Nurse Joanna Sloane was the first person on the island of Ireland to be vaccinated when she got the jab at the Royal Victoria Hospital in Belfast
The Health Products Regulatory Authority (HPRA) is the national authority responsible for the safety and effectiveness of medicines in Ireland.
Many of these medicines, including vaccines, are authorised across Europe by the European Medicines Agency - the EMA. It does this by bringing together scientific expertise from all the national agencies, including ourselves in the HPRA. This means the public can have real confidence in the excellence and thoroughness of the approval process. This approach combines the best available scientific expertise within Europe, in a very open and transparent way, so as to ensure, the safety, effectiveness and quality of new medicines.
As regulators, patient safety and protecting public health will always be our highest priority.
Earlier this month, the EMA received two separate applications for a conditional marketing authorisation of COVID-19 vaccines. One application was received from Pfizer/BioNTech and another from Moderna. In the case of the Pfizer/BioNTech vaccine, there has been ongoing assessment of data supplied by the company. This started in October under the EMA’s ‘rolling review’ process.
Much has been made about the pace at which these vaccines have been developed. Many factors have come together at the same time that have enabled this to happen. These are a combination of unprecedented and targeted public and private sector funding, recent developments in science and vaccine technology, and a consolidated product development and manufacturing cycle.
In addition, rather than regulatory oversight happening at the end of this process we, as regulators, have been engaging in parallel using rolling reviews. Also, regulators across the globe, including the WHO, have been working in solidarity and have been completely united in this objective.
All of these factors are facilitating the timely and ongoing development of safe and effective vaccines. Although we await the authorisation of a first vaccine in Europe, getting to this point is a remarkable achievement for science.
In relation to the Pfizer/BioNTech application, the EMA’s scientific committee for human medicines (CHMP) is aiming to conclude its assessment of the safety, efficacy and quality of the vaccine during an extraordinary meeting scheduled for 29 December. HPRA experts will participate in that meeting, along with representatives from all 27 Member States and EEA countries.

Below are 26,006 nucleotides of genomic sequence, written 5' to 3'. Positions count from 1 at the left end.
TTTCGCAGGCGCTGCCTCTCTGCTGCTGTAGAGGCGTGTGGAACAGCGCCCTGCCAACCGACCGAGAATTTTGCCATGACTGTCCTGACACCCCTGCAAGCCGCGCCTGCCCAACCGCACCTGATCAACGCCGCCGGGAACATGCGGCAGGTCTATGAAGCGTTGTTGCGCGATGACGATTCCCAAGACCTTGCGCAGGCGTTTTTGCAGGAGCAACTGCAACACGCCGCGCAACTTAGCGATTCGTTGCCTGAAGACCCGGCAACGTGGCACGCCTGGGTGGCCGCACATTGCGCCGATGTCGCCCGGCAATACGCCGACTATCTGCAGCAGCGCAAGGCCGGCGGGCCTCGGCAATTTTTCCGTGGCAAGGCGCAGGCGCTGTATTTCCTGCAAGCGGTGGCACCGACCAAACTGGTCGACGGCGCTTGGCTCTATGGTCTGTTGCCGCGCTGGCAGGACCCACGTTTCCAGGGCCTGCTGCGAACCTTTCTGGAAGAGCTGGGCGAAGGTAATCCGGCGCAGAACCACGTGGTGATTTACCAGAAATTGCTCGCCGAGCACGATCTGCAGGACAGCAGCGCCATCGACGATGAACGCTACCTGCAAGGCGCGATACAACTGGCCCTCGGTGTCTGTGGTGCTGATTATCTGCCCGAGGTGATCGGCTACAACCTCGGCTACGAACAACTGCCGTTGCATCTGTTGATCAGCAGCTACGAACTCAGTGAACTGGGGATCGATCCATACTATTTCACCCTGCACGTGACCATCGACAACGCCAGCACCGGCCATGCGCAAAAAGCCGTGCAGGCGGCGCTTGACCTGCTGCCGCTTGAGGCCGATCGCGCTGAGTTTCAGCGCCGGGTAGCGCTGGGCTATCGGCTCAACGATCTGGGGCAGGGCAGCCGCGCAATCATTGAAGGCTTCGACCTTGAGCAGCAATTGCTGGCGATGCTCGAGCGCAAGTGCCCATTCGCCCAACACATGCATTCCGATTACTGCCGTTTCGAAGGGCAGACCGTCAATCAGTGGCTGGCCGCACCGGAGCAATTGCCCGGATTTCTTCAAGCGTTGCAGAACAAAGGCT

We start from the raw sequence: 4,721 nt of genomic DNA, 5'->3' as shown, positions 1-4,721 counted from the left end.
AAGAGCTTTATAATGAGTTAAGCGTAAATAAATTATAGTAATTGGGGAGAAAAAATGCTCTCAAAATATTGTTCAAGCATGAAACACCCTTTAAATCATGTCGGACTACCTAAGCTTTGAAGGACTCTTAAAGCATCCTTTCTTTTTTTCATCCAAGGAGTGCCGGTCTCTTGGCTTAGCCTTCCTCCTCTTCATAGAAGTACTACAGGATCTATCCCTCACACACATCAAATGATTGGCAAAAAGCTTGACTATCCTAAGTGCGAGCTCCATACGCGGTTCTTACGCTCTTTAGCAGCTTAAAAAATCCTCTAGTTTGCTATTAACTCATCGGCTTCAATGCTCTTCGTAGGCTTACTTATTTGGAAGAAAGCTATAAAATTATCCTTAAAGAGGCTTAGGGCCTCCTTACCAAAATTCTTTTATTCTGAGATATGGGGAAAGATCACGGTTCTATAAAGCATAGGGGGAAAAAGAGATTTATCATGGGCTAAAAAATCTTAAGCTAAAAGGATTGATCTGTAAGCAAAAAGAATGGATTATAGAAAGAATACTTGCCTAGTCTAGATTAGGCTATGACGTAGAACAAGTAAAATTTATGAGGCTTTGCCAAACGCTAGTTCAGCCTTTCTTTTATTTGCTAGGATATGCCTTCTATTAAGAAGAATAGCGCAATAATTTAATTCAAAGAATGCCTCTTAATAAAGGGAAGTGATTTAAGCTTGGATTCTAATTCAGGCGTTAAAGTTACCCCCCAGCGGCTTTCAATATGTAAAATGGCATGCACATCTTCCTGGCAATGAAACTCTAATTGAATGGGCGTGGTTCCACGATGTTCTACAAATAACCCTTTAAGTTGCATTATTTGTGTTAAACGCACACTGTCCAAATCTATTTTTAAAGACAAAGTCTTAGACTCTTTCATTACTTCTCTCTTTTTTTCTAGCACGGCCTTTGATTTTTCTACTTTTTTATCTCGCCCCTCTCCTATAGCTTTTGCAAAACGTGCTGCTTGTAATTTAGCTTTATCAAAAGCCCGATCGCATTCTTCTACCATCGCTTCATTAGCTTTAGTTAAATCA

If a recommendation for authorisation is forthcoming, it will be provided to the European Commission who will ultimately grant an EU-wide marketing authorisation. This authorisation will then be legally binding across all EU Member States, including Ireland. MORE BELOW PICTURE.
In relation to the Moderna vaccine, a recommendation by the EMA is expected by 12 January next.
While we do understand the deep public health need and indeed the excitement around the availability of a vaccine, it is important that the EMA takes the time necessary to conduct a thorough scientific evaluation of these vaccines. The data must clearly show that COVID-19 vaccines are safe, effective and of suitable quality. The benefits of the vaccines must always outweigh the possible risks.
While we have accelerated the regulatory process, it is important to stress that this will not compromise the detailed and thorough nature of scientific scrutiny. There will be no lowering of the bar on this. All vaccine applications will be reviewed just as carefully, and as rigorously as for any other medicine. We will be led by the evidence and by the science. That is the backbone of the regulatory system.
And you can be assured that we in the HPRA, our colleagues in Europe and around the globe, working within their respective regulatory frameworks, will not make vaccines available without having full confidence that they are safe and that they work.
I must also emphasise that regulatory oversight will not end with the initial conditional marketing authorisation. The vaccine company, or indeed companies, will have significant obligations to provide on-going data on the performance and safety of their vaccines over the long term. In addition, as real-world use of the vaccines takes place, this will be supported with extensive monitoring programmes to ensure the authorised vaccines remain safe and effective. We in the HPRA have prepared and put in place plans and resources to support effective vaccine monitoring. In addition, we will work closely with our colleagues across national, European and global networks in this regard.
While any initial regulatory approval of these first vaccines will be a hugely positive development and a very significant intervention, in themselves they will not bring an end to the pandemic. Even when available, vaccines will serve as just one additional measure in our continued fight against the virus. Other public health recommendations, including handwashing, mask-wearing and social distancing, will continue to be vital to tackling this pandemic.
It will be in the totality of our response by continuing to follow public health advice, by adhering to the existing proven measures and by combining these with the benefits of vaccination, that we can provide the greatest protection for ourselves, for our families and for our communities.